Baked sweet potato fries are a treat – a bit of a calorie bomb, but more nutritious than their regular-French-fry cousins.


Mango salsa with pork and mahi

Preheat oven to 400 F.

Combine ingredients in a bowl to form a chunky salsa and set aside:

2 ripe mangos peeled, cubed
1 cup cherry tomatoes halved
1/3 cup cilantro leaves loosely packed
1/2 red bell pepper diced
1/2 red onion, diced
juice of 1 lemon
Teaspoon salt
pinch red pepper flakes

Place 1 pound of thick pork loins (mine were in 3 pieces) with about 2.5 cups salsa packed around it in lightly greased, steep-sided baking dish. Cover with foil. Bake for 45 minutes at 400 F or until cooked through. Serves 2-3.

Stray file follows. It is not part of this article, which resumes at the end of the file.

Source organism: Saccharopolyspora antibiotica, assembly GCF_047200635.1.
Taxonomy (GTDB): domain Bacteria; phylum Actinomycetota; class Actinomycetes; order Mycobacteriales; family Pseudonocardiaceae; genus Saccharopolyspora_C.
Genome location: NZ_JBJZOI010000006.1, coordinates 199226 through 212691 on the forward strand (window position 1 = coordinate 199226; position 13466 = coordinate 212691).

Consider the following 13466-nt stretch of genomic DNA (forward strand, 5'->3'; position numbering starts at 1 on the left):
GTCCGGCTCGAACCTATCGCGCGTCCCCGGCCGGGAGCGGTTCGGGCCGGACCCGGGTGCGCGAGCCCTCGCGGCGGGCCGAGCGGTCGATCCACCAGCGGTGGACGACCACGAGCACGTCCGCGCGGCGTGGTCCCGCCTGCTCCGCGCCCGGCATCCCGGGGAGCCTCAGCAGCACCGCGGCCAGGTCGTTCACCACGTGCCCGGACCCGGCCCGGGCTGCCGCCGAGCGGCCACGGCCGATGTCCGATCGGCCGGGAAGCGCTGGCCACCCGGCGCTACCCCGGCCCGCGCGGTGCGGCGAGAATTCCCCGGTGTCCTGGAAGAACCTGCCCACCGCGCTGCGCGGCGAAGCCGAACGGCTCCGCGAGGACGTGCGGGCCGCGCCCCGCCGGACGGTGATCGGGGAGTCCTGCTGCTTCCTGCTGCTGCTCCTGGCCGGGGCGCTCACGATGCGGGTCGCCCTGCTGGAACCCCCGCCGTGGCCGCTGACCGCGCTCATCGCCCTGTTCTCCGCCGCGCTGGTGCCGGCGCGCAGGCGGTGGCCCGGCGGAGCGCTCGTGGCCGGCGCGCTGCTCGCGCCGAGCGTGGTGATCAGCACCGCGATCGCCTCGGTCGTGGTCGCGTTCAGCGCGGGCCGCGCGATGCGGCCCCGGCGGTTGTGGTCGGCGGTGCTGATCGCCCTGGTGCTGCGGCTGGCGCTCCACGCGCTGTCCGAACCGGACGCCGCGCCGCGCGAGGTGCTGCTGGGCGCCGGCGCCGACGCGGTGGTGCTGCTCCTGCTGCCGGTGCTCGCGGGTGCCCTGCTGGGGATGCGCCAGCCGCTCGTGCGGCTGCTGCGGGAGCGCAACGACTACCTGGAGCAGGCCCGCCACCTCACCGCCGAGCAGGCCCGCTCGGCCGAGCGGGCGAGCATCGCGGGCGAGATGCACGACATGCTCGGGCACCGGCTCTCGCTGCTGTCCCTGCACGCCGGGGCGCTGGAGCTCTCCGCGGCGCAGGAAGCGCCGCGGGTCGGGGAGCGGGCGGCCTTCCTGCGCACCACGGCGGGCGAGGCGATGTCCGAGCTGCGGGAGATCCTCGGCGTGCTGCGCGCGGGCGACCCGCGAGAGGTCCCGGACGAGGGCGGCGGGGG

Place 6 oz. mahi fillet with remaining (about 1.5 cups) salsa packed around it in lightly greased baking dish. Cover with foil. Bake for about 25 minutes at 400 F or until cooked through. Serves 1 generously.

Make it better: Puree about 1/2 the mango salsa, recombine with the chunky portion and then marinate the pork and fish packed with the salsa overnight in ziplock bags before baking. The marinating ans slightly more liquid salsa will help the meat absorb more of the flavor if you have the time and inclination.

Here’s the pork, pre- and post-oven:



Sweet Potato Fries

Preheat oven to 400 F.

2 medium-sized sweet potatoes
4 tablespoons olive oil
Salt to taste

Peel the sweet potatoes and chop into roughly equal size pieces – about a centimeter by a centimeter in width (about the size of your pinky) and varying lengths. For example, chop one sweet potato in half at its middle and then begin to slice each half length-wise into wide pieces that you then section into the fries. Once chopped, place the raw pieces into a bowl and lightly coat with the olive oil and sprinkle with salt to taste, tossing so that the fries are evenly covered.